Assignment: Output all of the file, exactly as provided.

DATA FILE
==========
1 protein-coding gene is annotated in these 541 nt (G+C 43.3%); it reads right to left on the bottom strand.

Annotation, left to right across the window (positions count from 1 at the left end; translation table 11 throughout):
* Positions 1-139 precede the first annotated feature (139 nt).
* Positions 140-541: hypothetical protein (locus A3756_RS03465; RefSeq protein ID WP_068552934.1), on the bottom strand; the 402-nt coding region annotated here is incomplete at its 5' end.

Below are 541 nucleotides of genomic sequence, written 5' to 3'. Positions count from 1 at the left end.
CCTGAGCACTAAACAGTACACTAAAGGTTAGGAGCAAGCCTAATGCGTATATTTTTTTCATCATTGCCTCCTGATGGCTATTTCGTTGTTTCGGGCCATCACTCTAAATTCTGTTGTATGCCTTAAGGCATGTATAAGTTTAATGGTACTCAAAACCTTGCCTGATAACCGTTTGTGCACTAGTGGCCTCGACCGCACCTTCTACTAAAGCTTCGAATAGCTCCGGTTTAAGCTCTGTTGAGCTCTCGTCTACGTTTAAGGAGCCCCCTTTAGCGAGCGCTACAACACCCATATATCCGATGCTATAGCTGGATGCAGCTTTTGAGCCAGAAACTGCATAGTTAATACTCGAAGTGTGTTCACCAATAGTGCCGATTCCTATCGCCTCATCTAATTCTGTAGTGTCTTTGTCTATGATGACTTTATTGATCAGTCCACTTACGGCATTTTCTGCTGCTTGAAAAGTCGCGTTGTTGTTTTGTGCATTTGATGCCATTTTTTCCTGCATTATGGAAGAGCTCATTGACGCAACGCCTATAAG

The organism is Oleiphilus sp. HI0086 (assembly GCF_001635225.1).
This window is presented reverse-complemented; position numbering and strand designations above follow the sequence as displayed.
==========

1 protein-coding gene is annotated in these 541 nt (G+C 43.3%); it reads right to left on the bottom strand.

Annotation, left to right across the window (positions count from 1 at the left end; translation table 11 throughout):
* Positions 1-139 precede the first annotated feature (139 nt).
* Positions 140-541: hypothetical protein (locus A3756_RS03465; RefSeq protein ID WP_068552934.1), on the bottom strand; the 402-nt coding region annotated here is incomplete at its 5' end.

Below are 541 nucleotides of genomic sequence, written 5' to 3'. Positions count from 1 at the left end.
CCTGAGCACTAAACAGTACACTAAAGGTTAGGAGCAAGCCTAATGCGTATATTTTTTTCATCATTGCCTCCTGATGGCTATTTCGTTGTTTCGGGCCATCACTCTAAATTCTGTTGTATGCCTTAAGGCATGTATAAGTTTAATGGTACTCAAAACCTTGCCTGATAACCGTTTGTGCACTAGTGGCCTCGACCGCACCTTCTACTAAAGCTTCGAATAGCTCCGGTTTAAGCTCTGTTGAGCTCTCGTCTACGTTTAAGGAGCCCCCTTTAGCGAGCGCTACAACACCCATATATCCGATGCTATAGCTGGATGCAGCTTTTGAGCCAGAAACTGCATAGTTAATACTCGAAGTGTGTTCACCAATAGTGCCGATTCCTATCGCCTCATCTAATTCTGTAGTGTCTTTGTCTATGATGACTTTATTGATCAGTCCACTTACGGCATTTTCTGCTGCTTGAAAAGTCGCGTTGTTGTTTTGTGCATTTGATGCCATTTTTTCCTGCATTATGGAAGAGCTCATTGACGCAACGCCTATAAG

The organism is Oleiphilus sp. HI0086 (assembly GCF_001635225.1).
This window is presented reverse-complemented; position numbering and strand designations above follow the sequence as displayed.